SEC Issues Anti-Corruption Rule for Resource Extraction Firms

By:
Chris Gaetano
Published Date:
Jun 28, 2016
ConflictGoldThe Securities and Exchange Commission issued new rules that require companies to disclose any payments they make to foreign governments in exchange for commercial development rights to oil, gas, or mineral extraction. The regulations, one of the provisions in the Dodd-Frank Act, is intended to introduce transparency to firm dealings as a curb against corruption. 

More specifically, the final rules require that firms disclose any payments made to further commercial development of oil, natural gas or minerals, provided those payments meets or exceeds $100,000 during the same fiscal year. "Commercial development" includes activities such as exploration, extraction, processing, export, or the acquisition of a license for any of the aforementioned activities. The regulation defines payments as taxes, royalties, fees (including licensing fees), production entitlements, bonuses, dividends, payments for infrastructure improvements, and, if required by law or contract, community and social responsibility payments. 

The disclosures, which would be done annually on the Form SD, will be made at the project level. They apply not only to the issuer, but to any entities over which the issuer has control, such as subsidiaries.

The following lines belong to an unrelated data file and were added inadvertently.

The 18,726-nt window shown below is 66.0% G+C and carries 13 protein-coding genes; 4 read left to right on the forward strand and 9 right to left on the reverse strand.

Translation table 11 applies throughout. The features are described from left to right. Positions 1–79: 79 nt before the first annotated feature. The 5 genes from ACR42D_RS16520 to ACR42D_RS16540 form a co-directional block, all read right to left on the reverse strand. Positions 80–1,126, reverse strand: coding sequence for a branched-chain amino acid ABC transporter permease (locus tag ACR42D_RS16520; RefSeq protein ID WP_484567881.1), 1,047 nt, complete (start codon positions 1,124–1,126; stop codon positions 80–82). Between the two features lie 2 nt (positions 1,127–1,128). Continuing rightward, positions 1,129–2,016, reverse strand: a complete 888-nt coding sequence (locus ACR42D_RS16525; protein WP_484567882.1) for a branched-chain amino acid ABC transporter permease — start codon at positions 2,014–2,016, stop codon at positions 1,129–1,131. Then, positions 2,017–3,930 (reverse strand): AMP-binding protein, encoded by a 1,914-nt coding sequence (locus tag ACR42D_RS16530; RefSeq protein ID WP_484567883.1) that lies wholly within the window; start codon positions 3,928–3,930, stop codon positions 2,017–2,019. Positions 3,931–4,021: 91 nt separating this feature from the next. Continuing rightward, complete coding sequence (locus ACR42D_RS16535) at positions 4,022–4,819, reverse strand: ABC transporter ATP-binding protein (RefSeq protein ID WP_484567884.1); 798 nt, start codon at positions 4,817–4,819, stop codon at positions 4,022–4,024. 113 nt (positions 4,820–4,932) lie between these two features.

There are two exceptions to the rules: 

The first is that if a resource extraction issuer has acquired a company previously not subject to the final rules, they won't need to report payment information for that company until the first fiscal year following the acquisition. The second is that payments related to exploratory activities get a one-year reporting delay. The rules also give the SEC discretion to provide further exceptions on a case-by-case basis. 

Issuers have until Sept. 28, 2018 to comply with the new rules. 

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